Journal of the Plague Year 2020: Grief, Threat and the Carnal Pleasure of Song

Sometime after noon today, I realized I’d run out of dry cat food. Lyndon had been pointing this out in increasingly shrill Siamese tones, but I’d ignored him, murmuring, “I know, Buddy,” and thinking, I must have an extra bag of salty crunchy stashed somewhere.

When I went to the trouble to look, I realized, nope, no cat food.

I considered the alternatives. Order it on Amazon, and let the cat screech until the delivery shows up late tomorrow? Leave the back door open and see if the cat will move out, or sate himself on lizards and doves? Demand that the cat peddle his ass on Craigslist for kibble? Point out to the cat that he could eat his wet food instead of just licking all the gravy off it and treating the solids as a waste product? Or just put it off for hours, then storm out of the house at midnight and buy something the cat will hate at the nearby Circle K?

In the end, I drove to the nearest Walgreen’s just before sunset, knowing that I’m neither hard-hearted enough to kill the cat and roast it, nor responsible enough to go all the way to Target for a month’s supply.

It was almost pleasant out — perhaps 90 F and overcast. For the last few days, the sun has been obscured by clouds, or dyed a lovely, apocalyptic red. I’ve wondered if ash and smoke have reached us from California. I almost hope it has — I miss the Golden State.

So I’m driving back with my overpriced little bag of Purina Indoor kibble. “Killer in the Home” comes on the car stereo — a keening, eerie lament that mingles claustrophobic domestic terror with grief over cultures lost to disease and genocide.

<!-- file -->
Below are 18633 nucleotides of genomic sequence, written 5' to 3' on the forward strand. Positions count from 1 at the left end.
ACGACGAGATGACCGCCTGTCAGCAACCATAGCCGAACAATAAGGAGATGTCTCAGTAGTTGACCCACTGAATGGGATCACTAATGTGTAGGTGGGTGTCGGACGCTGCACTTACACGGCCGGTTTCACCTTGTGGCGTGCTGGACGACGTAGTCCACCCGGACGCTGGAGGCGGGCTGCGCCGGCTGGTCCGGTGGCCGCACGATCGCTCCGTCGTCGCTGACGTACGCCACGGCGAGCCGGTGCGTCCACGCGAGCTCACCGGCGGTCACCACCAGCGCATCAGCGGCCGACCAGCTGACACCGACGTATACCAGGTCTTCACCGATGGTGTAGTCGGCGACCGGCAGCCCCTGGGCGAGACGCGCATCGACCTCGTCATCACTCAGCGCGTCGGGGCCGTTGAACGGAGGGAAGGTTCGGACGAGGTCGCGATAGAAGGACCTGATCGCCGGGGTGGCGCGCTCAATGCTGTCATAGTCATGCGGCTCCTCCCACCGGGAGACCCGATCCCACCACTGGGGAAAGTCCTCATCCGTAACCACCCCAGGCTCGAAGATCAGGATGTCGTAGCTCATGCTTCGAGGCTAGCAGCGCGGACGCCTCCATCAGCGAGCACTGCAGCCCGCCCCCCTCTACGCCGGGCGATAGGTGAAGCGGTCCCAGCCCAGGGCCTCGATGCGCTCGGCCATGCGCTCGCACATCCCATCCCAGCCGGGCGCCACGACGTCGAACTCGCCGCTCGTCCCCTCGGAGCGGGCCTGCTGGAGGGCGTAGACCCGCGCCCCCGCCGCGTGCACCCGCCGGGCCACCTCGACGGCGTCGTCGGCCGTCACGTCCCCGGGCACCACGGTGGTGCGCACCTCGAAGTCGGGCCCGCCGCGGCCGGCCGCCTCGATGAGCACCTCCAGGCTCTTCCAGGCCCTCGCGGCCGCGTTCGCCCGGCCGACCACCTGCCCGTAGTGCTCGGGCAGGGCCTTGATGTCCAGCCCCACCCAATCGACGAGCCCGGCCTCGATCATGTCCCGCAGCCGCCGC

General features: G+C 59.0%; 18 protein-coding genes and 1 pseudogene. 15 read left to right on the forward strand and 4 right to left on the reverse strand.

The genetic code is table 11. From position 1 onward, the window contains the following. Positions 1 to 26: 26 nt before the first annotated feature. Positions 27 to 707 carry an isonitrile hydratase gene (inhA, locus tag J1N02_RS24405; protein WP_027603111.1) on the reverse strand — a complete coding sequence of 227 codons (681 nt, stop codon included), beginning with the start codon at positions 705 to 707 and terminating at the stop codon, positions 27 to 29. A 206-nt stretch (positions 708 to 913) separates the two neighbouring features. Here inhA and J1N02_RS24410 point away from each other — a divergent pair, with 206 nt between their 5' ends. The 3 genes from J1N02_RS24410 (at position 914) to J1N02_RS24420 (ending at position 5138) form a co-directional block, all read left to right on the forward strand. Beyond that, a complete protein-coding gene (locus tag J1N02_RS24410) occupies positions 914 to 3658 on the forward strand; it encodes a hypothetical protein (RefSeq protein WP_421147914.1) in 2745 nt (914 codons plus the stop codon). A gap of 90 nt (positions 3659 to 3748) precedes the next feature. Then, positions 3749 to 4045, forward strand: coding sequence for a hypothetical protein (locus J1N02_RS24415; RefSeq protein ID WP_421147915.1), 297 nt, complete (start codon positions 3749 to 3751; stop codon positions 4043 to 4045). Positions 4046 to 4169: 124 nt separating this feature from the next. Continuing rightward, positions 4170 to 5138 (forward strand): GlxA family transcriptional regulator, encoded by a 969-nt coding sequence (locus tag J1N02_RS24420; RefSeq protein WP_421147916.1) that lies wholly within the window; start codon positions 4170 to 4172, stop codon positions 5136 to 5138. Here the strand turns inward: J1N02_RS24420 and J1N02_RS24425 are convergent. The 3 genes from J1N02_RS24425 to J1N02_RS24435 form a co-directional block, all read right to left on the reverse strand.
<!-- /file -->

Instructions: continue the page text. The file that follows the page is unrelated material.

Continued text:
So I’m paused at a stoplight, singing along. I’m committed, because when I rock out in the car, it’s as if no one is watching and I’m alone, not just at the intersection, but in the world.

In front of me there’s sun-bleached two-door sedan with two bumperstickers:

Seems Like the Kids Will Never Understand My Art


Puppy Handjobs

In the rear-view mirror, I see the blood-red sun.

On the stereo, guitar and drums crash, and the song pursues its dream logic:

They cut you in half with their guns

And give you a Band-Aid

They cut you in half with their guns

And give you a Band-Aid

The world has a hallucinatory beauty. I love the driver of the car in front of me, whose art humiliates and confuses his children, or the young in general.

It seems to me that happiness is sharpest when mingled with grief, threat, and the carnal pleasure of song.


J.A. Thompson

Confirmed Covid-19 Cases in Arizona: 208,128

Current hospitalizations: 574

Deaths: 5,315

P.S. The publication schedule in these parts has been a bit off. I started posting a novella, then pivoted to the next long volume, Duke of the Underdark. It didn’t help that I had a bunch of random items scheduled out, and forgot to move them. Oops.

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